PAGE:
Read the commentary at the Acton website, and then discuss it here.

In a Forbes blog post titled “Failure of Morality, Not Capitalism,” Rich Kaarlgard counters the critics of supply-side capitalism by pointing to an absence of morality. Kaarlgard declares:

Many people do blame capitalism for bringing us to this low moment in the economy. Do they have a point?

They do if capitalism, as they define it, is devoid of any underlying morality. True enough, it is hard to see any underlying morality when one surveys the present carnage caused by liar loans, shady banks, duplicitous politicians, Ponzi schemers and regulators angling for Wall Street jobs.

Kaarlgard concludes by noting the importance of returning to a free enterprise system with a moral framework, saying, “Every alternative you can imagine is much worse.” He also offers a video version of the post.

Blog author: hunter.baker
Tuesday, February 10, 2009

I’ve been reading America’s Secular Challenge by NYU professor and president of the Hudson Institute Herb London. The book is essentially an extended essay about how elite, left-wing secularism undercuts America’s traditional strengths of patriotism and religious faith during a time when the nation can ill afford it. The assault on public religion and love of country comes in a period when America faces enemies who have no such crisis of identity and lack the degree of doubt that leaves us in semi-paralysis.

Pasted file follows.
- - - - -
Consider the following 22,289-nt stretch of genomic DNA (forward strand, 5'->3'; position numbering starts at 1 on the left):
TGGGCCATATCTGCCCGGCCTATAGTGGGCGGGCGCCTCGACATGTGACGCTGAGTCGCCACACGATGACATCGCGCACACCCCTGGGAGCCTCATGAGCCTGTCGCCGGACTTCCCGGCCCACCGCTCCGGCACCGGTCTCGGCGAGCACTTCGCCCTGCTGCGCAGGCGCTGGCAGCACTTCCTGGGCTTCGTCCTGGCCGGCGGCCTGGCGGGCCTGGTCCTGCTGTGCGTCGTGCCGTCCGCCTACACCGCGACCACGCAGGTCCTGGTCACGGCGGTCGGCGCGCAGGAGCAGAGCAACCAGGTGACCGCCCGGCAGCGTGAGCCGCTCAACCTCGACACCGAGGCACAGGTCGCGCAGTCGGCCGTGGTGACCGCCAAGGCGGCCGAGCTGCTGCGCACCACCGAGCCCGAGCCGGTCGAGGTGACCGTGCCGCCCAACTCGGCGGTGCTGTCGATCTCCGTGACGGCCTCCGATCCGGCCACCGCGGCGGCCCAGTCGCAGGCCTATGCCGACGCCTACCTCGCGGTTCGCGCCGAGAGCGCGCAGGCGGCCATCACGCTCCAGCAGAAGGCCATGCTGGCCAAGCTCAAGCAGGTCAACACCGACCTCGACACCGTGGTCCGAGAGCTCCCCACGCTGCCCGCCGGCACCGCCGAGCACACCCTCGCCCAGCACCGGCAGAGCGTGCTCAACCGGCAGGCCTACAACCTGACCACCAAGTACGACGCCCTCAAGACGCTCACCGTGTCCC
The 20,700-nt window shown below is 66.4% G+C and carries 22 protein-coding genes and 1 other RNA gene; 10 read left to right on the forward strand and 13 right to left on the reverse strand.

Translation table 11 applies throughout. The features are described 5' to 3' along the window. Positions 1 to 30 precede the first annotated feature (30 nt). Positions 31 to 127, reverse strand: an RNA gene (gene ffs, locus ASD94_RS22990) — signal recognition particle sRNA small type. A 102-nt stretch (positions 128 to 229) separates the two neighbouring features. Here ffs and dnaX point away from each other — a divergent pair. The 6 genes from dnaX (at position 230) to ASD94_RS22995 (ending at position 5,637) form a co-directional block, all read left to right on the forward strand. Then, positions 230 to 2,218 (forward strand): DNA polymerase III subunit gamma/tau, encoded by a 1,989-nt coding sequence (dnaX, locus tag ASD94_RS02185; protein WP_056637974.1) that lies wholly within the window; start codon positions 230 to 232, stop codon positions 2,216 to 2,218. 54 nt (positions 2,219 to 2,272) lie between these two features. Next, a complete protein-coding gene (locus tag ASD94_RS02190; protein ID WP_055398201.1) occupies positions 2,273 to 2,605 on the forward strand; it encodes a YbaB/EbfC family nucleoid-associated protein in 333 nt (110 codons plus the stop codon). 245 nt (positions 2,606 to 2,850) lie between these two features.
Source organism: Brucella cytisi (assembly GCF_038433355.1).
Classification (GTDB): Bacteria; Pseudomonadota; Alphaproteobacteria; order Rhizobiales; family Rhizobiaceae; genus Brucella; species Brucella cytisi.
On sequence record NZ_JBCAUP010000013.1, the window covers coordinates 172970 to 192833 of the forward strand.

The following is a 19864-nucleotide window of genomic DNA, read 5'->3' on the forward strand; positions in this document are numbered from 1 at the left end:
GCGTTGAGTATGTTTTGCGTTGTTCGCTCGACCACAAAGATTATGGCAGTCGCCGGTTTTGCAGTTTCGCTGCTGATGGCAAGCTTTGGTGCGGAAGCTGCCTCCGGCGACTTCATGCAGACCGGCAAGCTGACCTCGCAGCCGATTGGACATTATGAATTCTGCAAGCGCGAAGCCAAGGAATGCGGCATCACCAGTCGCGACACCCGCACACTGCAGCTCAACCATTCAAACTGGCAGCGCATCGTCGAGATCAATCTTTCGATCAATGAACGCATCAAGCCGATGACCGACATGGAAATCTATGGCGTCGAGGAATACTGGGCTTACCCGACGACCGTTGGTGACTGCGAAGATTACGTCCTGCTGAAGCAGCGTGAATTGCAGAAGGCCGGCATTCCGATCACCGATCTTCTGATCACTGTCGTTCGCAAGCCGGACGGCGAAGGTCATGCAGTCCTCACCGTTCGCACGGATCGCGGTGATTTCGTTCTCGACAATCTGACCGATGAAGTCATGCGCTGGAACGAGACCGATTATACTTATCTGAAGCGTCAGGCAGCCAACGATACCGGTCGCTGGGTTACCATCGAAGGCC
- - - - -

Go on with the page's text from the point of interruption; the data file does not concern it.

The best compliment I can pay the book (by a Jewish social critic) is that it reminds me of the outstanding work of John Courtenay Murray (the great Catholic church and state scholar) who wrote:

And if this country is to be overthrown from within or without, I would suggest that it will not be overthrown by Communism. It will be overthrown because it will have made an impossible experiment. It will have undertaken to establish a technological order of most marvelous intricacy, which will have been constructed and will operate without relations to true political ends: and this technological order will hang, as it were, suspended over a moral confusion; and this moral confusion will itself be suspended over a spiritual vacuum.